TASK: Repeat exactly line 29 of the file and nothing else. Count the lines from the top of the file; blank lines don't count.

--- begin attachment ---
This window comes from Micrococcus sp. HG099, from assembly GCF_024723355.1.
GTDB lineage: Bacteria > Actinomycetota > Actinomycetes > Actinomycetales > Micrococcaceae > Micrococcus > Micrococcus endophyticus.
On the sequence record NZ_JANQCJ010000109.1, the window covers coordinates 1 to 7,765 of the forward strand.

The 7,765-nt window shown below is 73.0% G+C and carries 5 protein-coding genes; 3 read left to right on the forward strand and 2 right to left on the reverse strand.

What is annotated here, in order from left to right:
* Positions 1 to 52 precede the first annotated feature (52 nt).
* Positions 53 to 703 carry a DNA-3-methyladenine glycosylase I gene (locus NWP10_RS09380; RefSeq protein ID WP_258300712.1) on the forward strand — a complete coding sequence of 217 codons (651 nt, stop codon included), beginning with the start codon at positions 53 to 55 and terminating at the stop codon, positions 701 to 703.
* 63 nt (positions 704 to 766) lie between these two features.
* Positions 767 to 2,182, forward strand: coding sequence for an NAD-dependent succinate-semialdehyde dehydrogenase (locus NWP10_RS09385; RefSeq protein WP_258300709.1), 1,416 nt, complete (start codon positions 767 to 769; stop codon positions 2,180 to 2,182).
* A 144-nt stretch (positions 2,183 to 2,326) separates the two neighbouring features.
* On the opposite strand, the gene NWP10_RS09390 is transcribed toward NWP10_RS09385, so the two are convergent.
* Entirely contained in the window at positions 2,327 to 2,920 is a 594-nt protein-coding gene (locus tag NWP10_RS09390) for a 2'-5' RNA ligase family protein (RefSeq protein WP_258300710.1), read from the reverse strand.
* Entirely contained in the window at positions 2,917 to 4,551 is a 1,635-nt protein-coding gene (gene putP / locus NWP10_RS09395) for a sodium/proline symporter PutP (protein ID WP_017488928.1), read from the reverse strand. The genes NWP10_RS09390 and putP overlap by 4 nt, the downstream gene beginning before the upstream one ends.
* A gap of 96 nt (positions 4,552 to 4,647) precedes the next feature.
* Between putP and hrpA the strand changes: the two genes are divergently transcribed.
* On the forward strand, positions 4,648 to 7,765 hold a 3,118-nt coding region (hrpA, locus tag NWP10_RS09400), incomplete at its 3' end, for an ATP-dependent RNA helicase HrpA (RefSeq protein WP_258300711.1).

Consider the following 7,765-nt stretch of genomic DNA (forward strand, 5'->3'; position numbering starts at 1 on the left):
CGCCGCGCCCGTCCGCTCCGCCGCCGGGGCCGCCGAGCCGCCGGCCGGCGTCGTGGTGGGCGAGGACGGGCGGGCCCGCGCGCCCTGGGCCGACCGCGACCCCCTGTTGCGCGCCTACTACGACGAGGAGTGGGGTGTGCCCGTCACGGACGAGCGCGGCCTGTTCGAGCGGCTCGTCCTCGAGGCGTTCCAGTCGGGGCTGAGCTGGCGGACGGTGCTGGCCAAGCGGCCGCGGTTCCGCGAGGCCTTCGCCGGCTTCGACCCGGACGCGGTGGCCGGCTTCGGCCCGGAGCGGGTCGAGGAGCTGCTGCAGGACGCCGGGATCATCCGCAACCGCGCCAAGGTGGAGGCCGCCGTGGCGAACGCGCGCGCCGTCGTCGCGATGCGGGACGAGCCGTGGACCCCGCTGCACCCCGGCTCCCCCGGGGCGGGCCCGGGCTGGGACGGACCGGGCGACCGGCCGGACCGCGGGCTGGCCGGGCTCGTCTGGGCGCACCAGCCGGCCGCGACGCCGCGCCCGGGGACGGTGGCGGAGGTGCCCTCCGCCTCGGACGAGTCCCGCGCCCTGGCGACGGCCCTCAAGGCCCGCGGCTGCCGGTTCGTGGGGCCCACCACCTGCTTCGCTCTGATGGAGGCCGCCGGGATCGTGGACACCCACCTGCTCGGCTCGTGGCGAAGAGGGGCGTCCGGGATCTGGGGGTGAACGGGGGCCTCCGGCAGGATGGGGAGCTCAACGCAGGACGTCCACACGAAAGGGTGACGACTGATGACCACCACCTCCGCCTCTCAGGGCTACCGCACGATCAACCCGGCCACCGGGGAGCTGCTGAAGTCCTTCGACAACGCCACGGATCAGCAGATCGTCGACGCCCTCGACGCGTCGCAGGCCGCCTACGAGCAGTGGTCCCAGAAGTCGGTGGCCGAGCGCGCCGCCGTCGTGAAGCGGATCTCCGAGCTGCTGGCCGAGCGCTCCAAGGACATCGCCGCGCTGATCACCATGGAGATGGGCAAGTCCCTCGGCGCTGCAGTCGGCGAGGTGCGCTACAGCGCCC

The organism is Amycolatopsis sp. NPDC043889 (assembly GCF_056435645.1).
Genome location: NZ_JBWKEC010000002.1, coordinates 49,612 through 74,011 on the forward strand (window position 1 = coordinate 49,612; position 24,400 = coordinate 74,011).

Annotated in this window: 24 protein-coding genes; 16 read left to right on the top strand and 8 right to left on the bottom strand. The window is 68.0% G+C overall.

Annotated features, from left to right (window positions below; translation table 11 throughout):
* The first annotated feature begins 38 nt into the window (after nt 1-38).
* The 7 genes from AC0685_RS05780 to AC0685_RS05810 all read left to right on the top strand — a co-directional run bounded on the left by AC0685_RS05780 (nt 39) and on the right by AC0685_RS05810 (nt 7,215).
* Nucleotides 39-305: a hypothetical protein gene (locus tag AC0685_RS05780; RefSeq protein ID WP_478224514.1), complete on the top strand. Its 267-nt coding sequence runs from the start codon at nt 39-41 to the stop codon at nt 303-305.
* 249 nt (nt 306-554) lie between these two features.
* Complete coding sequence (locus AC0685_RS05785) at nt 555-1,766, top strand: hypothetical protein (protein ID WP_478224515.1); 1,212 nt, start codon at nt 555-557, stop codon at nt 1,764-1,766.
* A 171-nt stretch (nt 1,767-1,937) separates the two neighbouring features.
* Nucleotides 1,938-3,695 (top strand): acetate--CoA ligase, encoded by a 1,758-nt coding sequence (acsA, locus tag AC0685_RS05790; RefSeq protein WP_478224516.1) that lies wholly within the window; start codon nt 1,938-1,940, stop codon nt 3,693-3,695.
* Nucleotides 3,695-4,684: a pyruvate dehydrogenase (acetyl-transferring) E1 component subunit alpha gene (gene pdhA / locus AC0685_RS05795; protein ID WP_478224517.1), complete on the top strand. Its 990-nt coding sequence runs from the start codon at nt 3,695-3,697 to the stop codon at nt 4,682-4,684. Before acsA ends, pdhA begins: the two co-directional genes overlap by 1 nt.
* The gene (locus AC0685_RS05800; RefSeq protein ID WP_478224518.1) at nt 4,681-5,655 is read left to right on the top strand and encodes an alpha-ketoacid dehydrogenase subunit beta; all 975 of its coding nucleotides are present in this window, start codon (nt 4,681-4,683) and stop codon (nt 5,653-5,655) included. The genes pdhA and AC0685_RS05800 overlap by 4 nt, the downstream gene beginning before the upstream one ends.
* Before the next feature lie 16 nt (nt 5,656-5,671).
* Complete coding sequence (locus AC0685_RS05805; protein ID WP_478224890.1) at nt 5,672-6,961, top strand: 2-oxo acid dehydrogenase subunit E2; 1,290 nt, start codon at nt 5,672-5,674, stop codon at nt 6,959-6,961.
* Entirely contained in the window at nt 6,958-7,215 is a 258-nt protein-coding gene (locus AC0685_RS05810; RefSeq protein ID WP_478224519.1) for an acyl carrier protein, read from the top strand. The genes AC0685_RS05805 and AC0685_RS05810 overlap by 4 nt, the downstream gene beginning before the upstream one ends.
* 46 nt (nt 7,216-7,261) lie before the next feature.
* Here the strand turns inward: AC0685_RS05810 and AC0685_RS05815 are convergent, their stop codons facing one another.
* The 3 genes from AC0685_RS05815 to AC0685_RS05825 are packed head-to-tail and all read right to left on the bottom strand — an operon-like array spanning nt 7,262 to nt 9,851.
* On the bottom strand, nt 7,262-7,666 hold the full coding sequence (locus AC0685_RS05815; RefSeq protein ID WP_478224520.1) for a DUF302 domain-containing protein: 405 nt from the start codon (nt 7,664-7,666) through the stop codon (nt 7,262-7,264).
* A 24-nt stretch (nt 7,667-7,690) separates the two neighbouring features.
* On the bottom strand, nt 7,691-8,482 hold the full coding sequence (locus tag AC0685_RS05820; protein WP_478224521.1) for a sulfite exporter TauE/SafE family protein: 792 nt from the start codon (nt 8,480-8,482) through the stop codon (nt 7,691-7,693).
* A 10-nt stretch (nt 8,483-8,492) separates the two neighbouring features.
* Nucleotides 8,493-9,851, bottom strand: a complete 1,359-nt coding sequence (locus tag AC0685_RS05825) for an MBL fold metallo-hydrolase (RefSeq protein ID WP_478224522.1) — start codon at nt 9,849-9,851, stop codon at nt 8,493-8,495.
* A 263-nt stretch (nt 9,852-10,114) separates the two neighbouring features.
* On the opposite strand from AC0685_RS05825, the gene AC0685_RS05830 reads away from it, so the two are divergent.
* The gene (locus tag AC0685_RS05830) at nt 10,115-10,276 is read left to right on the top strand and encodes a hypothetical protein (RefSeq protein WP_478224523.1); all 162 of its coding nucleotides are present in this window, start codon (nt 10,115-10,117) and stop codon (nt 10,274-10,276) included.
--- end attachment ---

* Nucleotides 1,938-3,695 (top strand): acetate--CoA ligase, encoded by a 1,758-nt coding sequence (acsA, locus tag AC0685_RS05790; RefSeq protein WP_478224516.1) that lies wholly within the window; start codon nt 1,938-1,940, stop codon nt 3,693-3,695.